GTAW ranks the highest in terms of the quality of weld produced. Operation must be with free from oil, moisture, dirt and other impurities, as these cause weld porosity and consequently a decrease in weld strength and quality. To remove oil & grease, alcohol or similar commercial solvents used, while a stainless steel wire brush or chemical process remove oxides from the surfaces of metals like aluminum. Rust on steels removed by first grit blasting the surface and then using a wire brush to remove imbedded grit. These steps important when DCEN used, because this provides no cleaning during the welding process, unlike DCEPor AC. Quality To maintain a clean weld pool during welding, the shielding gas flow should be sufficient and consistent so that the gas covers the weld and blocks impurities in the atmosphere. GTA welding in windy or drafty environments increases the amount of shielding gas necessary to protect the weld, increasing the cost and making the process unpopular outdoors.
Because of GTAW's relative difficulty and the importance of proper technique, skilled operators are employed for important applications. • Low heat input, caused by low welding current or high welding speed, can limit penetration and cause the weld bead to lift away from the surface being welded. • If there is too much heat input, the weld bead grows in width while the likelihood of excessive penetration and spatter increase. • If the welder holds the welding torch too far from the workpiece, shielding gas is wasted and the appearance of the weld worsens.
If the amount of current used exceeds the capability of the electrode, tungsten inclusions in the weld may result. Known as tungsten spitting, it can be identified with radiography and prevented by changing the type of electrode or increasing the electrode diameter. • If the electrode is not well protected by the gas shield or the operator accidentally allows it to contact the molten metal, it can become dirty or contaminated. This often causes the welding arc to become unstable, requiring that electrode be ground with a diamond abrasive to remove the impurity.
GTAW welding torches designed for either automatic or manual operation and are equipped with cooling systems using air or water. The automatic and manual torches are similar in construction, but the manual torch has a handle while the automatic torch normally comes with a mounting rack. • The angle between the centerline of the handle and the centerline of the tungsten electrode, known as the head angle, can be varied on some manual torches according to the preference of the operator. • Air cooling systems are most often used for low-current operations (up to about 200 A), while water cooling is required for high-current welding (up to about 600 A). • The torches are connected with cables to the power supply and with hoses to the shielding gas source and where used, the water supply.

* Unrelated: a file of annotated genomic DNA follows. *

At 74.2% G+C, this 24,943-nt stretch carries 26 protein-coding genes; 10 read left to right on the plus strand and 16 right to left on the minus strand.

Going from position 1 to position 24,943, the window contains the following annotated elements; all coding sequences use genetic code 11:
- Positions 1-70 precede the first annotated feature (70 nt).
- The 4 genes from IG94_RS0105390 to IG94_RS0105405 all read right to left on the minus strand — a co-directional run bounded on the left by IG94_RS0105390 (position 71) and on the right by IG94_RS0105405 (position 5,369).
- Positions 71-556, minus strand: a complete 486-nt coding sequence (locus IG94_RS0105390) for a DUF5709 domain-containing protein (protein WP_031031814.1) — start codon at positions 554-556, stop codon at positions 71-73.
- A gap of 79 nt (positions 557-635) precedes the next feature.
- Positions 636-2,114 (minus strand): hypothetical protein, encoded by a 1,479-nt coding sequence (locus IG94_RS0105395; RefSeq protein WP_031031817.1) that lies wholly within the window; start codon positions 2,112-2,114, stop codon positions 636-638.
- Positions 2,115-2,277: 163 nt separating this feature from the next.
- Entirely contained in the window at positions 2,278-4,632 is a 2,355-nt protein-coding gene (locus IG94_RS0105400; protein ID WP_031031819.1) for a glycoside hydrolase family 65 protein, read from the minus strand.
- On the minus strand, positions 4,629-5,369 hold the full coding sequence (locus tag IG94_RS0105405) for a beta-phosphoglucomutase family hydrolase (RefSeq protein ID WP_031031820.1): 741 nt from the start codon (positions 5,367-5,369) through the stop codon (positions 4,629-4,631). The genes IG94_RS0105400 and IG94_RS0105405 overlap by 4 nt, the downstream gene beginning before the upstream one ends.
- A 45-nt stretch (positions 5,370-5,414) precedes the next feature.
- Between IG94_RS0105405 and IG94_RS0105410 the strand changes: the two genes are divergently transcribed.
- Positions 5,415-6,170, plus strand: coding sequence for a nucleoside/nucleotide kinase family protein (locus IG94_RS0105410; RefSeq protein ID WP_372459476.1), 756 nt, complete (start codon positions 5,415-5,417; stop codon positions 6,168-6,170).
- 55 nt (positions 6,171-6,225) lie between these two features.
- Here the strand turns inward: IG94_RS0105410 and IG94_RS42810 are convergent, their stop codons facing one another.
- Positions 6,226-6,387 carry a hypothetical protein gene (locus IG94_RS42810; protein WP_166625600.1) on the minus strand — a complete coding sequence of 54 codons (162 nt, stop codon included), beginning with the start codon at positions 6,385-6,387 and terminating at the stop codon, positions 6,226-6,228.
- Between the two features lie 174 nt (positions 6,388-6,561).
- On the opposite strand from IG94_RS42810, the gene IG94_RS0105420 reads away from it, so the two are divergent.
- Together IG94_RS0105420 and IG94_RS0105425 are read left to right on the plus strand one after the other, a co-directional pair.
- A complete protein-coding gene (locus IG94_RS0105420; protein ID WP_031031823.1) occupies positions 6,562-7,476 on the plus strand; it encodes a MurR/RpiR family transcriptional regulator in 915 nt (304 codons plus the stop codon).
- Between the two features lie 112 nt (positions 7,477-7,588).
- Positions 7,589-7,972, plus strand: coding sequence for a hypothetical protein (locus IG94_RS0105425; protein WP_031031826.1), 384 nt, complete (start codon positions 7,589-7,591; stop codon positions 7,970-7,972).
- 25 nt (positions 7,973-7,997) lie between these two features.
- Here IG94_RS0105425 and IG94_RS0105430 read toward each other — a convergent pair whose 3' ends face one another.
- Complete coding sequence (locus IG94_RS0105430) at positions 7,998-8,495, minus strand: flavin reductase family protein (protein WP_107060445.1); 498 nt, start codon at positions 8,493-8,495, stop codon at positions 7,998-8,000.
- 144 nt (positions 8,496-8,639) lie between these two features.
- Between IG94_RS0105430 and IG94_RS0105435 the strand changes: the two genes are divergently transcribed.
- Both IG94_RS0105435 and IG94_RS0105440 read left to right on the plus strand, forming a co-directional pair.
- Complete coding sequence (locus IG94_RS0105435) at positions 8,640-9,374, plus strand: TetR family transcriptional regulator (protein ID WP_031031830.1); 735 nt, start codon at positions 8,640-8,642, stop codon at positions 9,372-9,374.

The internal metal parts of a torch are made of hard alloys of copper or brass in order to transmit current and heat effectively. • The tungsten electrode must be held firmly in the center of the torch with an appropriately sized collet, and ports around the electrode provide a constant flow of shielding gas. • The body of the torch is made of heat-resistant, insulating plastics covering the metal components, providing insulation from heat and electricity to protect the welder.
GTAW TORCH Torch Handle Cap with collet For Holding Tungsten Cooling Water Outlet Argon Gas Inlet Cooling Water Inlet Tube with cable Ceramic Cup Argon Shielding Gas Tungsten Rod Base Metal Earthing Cable Arc
The size of the welding torch nozzle depends on the size of the desired welding arc, and the inside diameter of the nozzle is normally at least three times the diameter of the electrode. • The nozzle must be heat resistant and thus is normally made of alumina or a ceramic material, but fused quartz, a glass-like substance, offers greater visibility. • Devices can be inserted into the nozzle for special applications, such as gas lenses or valves to control shielding gas flow and switches to control welding current.